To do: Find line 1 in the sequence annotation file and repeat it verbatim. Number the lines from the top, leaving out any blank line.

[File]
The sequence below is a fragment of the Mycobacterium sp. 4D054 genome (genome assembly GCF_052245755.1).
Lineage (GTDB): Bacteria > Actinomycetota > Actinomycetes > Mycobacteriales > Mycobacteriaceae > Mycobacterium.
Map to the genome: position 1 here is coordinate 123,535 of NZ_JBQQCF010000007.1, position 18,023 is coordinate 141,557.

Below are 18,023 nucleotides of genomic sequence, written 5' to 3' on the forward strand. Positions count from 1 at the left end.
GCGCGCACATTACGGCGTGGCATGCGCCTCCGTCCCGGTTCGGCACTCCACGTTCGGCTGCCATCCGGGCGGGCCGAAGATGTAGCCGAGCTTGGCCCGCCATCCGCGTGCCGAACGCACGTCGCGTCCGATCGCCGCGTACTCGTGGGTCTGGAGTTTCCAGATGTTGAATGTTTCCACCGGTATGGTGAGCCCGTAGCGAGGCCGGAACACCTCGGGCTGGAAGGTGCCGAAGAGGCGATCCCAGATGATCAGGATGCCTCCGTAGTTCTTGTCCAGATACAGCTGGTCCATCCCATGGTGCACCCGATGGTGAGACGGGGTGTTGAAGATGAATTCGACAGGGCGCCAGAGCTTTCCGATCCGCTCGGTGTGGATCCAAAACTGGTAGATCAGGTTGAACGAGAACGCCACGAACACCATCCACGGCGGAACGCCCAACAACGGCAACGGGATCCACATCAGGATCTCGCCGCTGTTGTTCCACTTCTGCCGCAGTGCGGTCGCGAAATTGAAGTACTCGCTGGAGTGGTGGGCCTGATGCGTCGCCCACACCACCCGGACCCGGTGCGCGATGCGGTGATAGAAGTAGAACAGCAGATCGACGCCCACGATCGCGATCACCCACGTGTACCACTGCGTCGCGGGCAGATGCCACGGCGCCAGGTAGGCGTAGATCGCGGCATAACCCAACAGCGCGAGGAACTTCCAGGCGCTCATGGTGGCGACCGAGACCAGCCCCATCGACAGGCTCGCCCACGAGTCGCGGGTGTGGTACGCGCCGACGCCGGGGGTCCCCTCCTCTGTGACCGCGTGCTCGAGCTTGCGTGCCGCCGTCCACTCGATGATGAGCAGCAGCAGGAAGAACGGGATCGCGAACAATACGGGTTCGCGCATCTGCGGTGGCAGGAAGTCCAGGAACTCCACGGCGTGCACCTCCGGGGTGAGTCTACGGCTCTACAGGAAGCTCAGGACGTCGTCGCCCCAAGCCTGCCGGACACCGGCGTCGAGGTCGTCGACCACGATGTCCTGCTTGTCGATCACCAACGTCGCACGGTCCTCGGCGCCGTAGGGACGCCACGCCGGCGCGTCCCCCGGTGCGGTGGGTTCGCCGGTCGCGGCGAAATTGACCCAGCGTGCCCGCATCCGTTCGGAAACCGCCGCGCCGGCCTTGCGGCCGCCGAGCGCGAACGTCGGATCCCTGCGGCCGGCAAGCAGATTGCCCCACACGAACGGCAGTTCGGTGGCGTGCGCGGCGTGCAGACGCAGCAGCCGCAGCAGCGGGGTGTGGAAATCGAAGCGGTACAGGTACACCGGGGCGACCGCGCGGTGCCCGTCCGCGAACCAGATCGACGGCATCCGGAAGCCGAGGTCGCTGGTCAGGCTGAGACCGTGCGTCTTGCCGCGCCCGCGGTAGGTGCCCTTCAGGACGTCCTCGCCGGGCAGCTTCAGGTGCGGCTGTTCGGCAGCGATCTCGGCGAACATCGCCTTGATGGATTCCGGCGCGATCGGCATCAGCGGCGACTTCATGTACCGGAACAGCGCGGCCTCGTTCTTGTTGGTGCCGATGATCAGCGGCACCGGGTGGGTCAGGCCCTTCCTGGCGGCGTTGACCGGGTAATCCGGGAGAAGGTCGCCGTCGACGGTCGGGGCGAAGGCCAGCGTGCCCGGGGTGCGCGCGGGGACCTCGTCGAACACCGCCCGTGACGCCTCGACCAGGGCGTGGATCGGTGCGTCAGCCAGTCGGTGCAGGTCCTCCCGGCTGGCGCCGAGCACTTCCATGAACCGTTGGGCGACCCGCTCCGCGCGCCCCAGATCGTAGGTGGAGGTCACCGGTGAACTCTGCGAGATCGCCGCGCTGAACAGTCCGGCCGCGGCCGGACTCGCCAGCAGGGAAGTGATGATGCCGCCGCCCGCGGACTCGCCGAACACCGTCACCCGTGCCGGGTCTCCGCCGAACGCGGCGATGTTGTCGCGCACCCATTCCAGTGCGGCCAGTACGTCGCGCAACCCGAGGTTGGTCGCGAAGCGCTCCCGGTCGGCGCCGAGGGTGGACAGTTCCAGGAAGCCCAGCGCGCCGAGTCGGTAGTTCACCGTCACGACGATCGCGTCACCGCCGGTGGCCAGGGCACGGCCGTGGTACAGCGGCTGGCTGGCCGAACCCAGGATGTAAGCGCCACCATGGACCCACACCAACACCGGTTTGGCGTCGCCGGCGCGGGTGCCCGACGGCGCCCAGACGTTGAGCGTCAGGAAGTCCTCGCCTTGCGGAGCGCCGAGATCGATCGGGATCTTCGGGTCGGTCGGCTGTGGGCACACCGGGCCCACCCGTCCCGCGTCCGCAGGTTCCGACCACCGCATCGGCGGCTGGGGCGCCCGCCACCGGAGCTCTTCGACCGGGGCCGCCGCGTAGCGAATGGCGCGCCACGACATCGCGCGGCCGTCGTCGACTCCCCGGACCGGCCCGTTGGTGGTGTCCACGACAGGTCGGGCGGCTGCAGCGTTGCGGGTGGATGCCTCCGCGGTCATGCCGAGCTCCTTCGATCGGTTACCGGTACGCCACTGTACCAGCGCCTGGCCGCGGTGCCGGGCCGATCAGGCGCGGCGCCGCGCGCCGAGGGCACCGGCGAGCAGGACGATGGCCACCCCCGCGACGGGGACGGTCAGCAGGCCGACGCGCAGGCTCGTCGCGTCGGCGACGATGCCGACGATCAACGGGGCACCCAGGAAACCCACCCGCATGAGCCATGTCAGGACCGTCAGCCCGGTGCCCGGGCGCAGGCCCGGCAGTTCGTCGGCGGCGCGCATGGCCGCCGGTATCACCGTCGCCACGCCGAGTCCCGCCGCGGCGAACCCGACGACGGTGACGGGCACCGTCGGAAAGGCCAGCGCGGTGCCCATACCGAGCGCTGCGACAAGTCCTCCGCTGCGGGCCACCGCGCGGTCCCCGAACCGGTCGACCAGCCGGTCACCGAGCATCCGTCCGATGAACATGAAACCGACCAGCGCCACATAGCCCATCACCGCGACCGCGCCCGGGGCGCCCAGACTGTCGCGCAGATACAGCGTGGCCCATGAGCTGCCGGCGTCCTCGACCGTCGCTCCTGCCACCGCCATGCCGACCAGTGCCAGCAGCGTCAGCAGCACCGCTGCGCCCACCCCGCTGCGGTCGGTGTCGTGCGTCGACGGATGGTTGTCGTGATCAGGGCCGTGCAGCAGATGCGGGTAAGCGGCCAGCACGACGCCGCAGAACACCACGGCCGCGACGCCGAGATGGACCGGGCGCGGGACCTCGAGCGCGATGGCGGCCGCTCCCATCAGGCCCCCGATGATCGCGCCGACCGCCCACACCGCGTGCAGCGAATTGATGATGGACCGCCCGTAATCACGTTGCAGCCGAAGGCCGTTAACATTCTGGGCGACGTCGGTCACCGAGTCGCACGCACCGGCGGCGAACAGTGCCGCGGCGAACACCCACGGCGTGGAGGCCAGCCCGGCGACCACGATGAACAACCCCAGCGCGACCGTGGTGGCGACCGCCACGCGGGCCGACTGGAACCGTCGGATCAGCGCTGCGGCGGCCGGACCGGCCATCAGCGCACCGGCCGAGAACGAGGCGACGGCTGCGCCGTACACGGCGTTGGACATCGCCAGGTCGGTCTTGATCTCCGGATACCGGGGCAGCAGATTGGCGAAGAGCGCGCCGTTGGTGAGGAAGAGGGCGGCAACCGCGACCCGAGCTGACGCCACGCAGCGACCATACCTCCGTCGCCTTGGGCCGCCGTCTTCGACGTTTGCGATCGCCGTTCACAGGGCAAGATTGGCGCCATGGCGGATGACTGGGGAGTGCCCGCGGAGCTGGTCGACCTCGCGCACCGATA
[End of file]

The sequence below is a fragment of the Mycobacterium sp. 4D054 genome (genome assembly GCF_052245755.1).